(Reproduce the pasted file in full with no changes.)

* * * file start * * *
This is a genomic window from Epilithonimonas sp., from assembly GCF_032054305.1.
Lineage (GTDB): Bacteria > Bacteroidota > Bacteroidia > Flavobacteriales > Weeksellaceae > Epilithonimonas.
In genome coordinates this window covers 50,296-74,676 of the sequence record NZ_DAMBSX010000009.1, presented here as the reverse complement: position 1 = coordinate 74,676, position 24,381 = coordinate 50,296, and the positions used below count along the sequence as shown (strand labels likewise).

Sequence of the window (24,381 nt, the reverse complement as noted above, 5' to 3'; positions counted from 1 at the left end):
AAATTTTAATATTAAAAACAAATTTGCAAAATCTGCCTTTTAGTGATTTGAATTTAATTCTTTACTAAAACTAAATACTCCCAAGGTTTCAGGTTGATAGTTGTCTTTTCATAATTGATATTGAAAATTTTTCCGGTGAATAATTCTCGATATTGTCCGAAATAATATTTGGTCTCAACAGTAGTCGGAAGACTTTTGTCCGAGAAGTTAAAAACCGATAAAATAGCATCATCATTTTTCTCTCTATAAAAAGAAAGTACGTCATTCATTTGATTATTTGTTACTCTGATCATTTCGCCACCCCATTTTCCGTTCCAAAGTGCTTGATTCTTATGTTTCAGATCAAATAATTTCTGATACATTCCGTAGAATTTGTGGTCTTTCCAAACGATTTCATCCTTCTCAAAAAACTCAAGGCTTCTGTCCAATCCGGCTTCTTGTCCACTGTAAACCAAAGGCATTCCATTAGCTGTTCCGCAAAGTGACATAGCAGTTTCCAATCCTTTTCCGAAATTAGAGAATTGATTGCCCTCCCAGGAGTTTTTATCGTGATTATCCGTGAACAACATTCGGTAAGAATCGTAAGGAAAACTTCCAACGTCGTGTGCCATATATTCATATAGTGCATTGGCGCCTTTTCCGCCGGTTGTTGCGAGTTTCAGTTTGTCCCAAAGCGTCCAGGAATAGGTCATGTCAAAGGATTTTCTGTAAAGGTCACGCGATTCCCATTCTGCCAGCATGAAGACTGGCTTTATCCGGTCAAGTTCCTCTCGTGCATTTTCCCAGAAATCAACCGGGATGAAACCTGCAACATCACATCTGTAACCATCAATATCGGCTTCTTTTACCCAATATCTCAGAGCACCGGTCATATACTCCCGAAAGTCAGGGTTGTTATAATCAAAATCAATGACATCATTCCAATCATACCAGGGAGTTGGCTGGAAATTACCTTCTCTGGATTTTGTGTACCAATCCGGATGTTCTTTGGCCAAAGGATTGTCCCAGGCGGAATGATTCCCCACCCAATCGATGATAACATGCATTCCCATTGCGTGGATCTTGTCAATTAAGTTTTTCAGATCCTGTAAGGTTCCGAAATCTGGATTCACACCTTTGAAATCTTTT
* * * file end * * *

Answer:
This is a genomic window from Epilithonimonas sp., from assembly GCF_032054305.1.
Lineage (GTDB): Bacteria > Bacteroidota > Bacteroidia > Flavobacteriales > Weeksellaceae > Epilithonimonas.
In genome coordinates this window covers 50,296-74,676 of the sequence record NZ_DAMBSX010000009.1, presented here as the reverse complement: position 1 = coordinate 74,676, position 24,381 = coordinate 50,296, and the positions used below count along the sequence as shown (strand labels likewise).

Sequence of the window (24,381 nt, the reverse complement as noted above, 5' to 3'; positions counted from 1 at the left end):
AAATTTTAATATTAAAAACAAATTTGCAAAATCTGCCTTTTAGTGATTTGAATTTAATTCTTTACTAAAACTAAATACTCCCAAGGTTTCAGGTTGATAGTTGTCTTTTCATAATTGATATTGAAAATTTTTCCGGTGAATAATTCTCGATATTGTCCGAAATAATATTTGGTCTCAACAGTAGTCGGAAGACTTTTGTCCGAGAAGTTAAAAACCGATAAAATAGCATCATCATTTTTCTCTCTATAAAAAGAAAGTACGTCATTCATTTGATTATTTGTTACTCTGATCATTTCGCCACCCCATTTTCCGTTCCAAAGTGCTTGATTCTTATGTTTCAGATCAAATAATTTCTGATACATTCCGTAGAATTTGTGGTCTTTCCAAACGATTTCATCCTTCTCAAAAAACTCAAGGCTTCTGTCCAATCCGGCTTCTTGTCCACTGTAAACCAAAGGCATTCCATTAGCTGTTCCGCAAAGTGACATAGCAGTTTCCAATCCTTTTCCGAAATTAGAGAATTGATTGCCCTCCCAGGAGTTTTTATCGTGATTATCCGTGAACAACATTCGGTAAGAATCGTAAGGAAAACTTCCAACGTCGTGTGCCATATATTCATATAGTGCATTGGCGCCTTTTCCGCCGGTTGTTGCGAGTTTCAGTTTGTCCCAAAGCGTCCAGGAATAGGTCATGTCAAAGGATTTTCTGTAAAGGTCACGCGATTCCCATTCTGCCAGCATGAAGACTGGCTTTATCCGGTCAAGTTCCTCTCGTGCATTTTCCCAGAAATCAACCGGGATGAAACCTGCAACATCACATCTGTAACCATCAATATCGGCTTCTTTTACCCAATATCTCAGAGCACCGGTCATATACTCCCGAAAGTCAGGGTTGTTATAATCAAAATCAATGACATCATTCCAATCATACCAGGGAGTTGGCTGGAAATTACCTTCTCTGGATTTTGTGTACCAATCCGGATGTTCTTTGGCCAAAGGATTGTCCCAGGCGGAATGATTCCCCACCCAATCGATGATAACATGCATTCCCATTGCGTGGATCTTGTCAATTAAGTTTTTCAGATCCTGTAAGGTTCCGAAATCTGGATTCACACCTTTGAAATCTTTT